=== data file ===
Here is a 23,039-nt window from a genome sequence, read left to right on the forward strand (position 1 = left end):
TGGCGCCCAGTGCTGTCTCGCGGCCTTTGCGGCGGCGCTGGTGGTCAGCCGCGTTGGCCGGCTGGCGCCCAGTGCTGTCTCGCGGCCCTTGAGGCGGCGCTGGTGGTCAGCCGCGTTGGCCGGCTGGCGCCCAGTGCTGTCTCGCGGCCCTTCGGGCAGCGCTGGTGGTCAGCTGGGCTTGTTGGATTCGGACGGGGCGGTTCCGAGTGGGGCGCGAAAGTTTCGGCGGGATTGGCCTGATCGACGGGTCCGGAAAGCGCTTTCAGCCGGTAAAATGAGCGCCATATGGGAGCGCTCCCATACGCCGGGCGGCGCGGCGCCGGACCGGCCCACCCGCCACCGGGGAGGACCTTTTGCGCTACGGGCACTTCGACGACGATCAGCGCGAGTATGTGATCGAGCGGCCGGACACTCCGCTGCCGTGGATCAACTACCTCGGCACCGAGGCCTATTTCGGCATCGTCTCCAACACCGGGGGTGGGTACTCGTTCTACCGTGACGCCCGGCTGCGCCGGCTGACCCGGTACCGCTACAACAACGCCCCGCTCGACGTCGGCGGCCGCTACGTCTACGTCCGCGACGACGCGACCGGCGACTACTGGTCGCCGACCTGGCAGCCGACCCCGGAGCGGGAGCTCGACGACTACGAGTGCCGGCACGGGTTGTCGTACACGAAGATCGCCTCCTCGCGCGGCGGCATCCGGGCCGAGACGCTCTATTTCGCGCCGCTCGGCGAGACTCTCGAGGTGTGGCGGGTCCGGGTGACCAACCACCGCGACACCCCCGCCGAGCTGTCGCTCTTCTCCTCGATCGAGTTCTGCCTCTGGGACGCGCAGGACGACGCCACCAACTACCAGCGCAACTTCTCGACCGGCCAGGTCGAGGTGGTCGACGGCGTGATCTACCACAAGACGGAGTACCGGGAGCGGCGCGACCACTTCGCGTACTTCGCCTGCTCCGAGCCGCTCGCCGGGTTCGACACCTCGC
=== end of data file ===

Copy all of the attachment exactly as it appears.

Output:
Here is a 23,039-nt window from a genome sequence, read left to right on the forward strand (position 1 = left end):
TGGCGCCCAGTGCTGTCTCGCGGCCTTTGCGGCGGCGCTGGTGGTCAGCCGCGTTGGCCGGCTGGCGCCCAGTGCTGTCTCGCGGCCCTTGAGGCGGCGCTGGTGGTCAGCCGCGTTGGCCGGCTGGCGCCCAGTGCTGTCTCGCGGCCCTTCGGGCAGCGCTGGTGGTCAGCTGGGCTTGTTGGATTCGGACGGGGCGGTTCCGAGTGGGGCGCGAAAGTTTCGGCGGGATTGGCCTGATCGACGGGTCCGGAAAGCGCTTTCAGCCGGTAAAATGAGCGCCATATGGGAGCGCTCCCATACGCCGGGCGGCGCGGCGCCGGACCGGCCCACCCGCCACCGGGGAGGACCTTTTGCGCTACGGGCACTTCGACGACGATCAGCGCGAGTATGTGATCGAGCGGCCGGACACTCCGCTGCCGTGGATCAACTACCTCGGCACCGAGGCCTATTTCGGCATCGTCTCCAACACCGGGGGTGGGTACTCGTTCTACCGTGACGCCCGGCTGCGCCGGCTGACCCGGTACCGCTACAACAACGCCCCGCTCGACGTCGGCGGCCGCTACGTCTACGTCCGCGACGACGCGACCGGCGACTACTGGTCGCCGACCTGGCAGCCGACCCCGGAGCGGGAGCTCGACGACTACGAGTGCCGGCACGGGTTGTCGTACACGAAGATCGCCTCCTCGCGCGGCGGCATCCGGGCCGAGACGCTCTATTTCGCGCCGCTCGGCGAGACTCTCGAGGTGTGGCGGGTCCGGGTGACCAACCACCGCGACACCCCCGCCGAGCTGTCGCTCTTCTCCTCGATCGAGTTCTGCCTCTGGGACGCGCAGGACGACGCCACCAACTACCAGCGCAACTTCTCGACCGGCCAGGTCGAGGTGGTCGACGGCGTGATCTACCACAAGACGGAGTACCGGGAGCGGCGCGACCACTTCGCGTACTTCGCCTGCTCCGAGCCGCTCGCCGGGTTCGACACCTCGC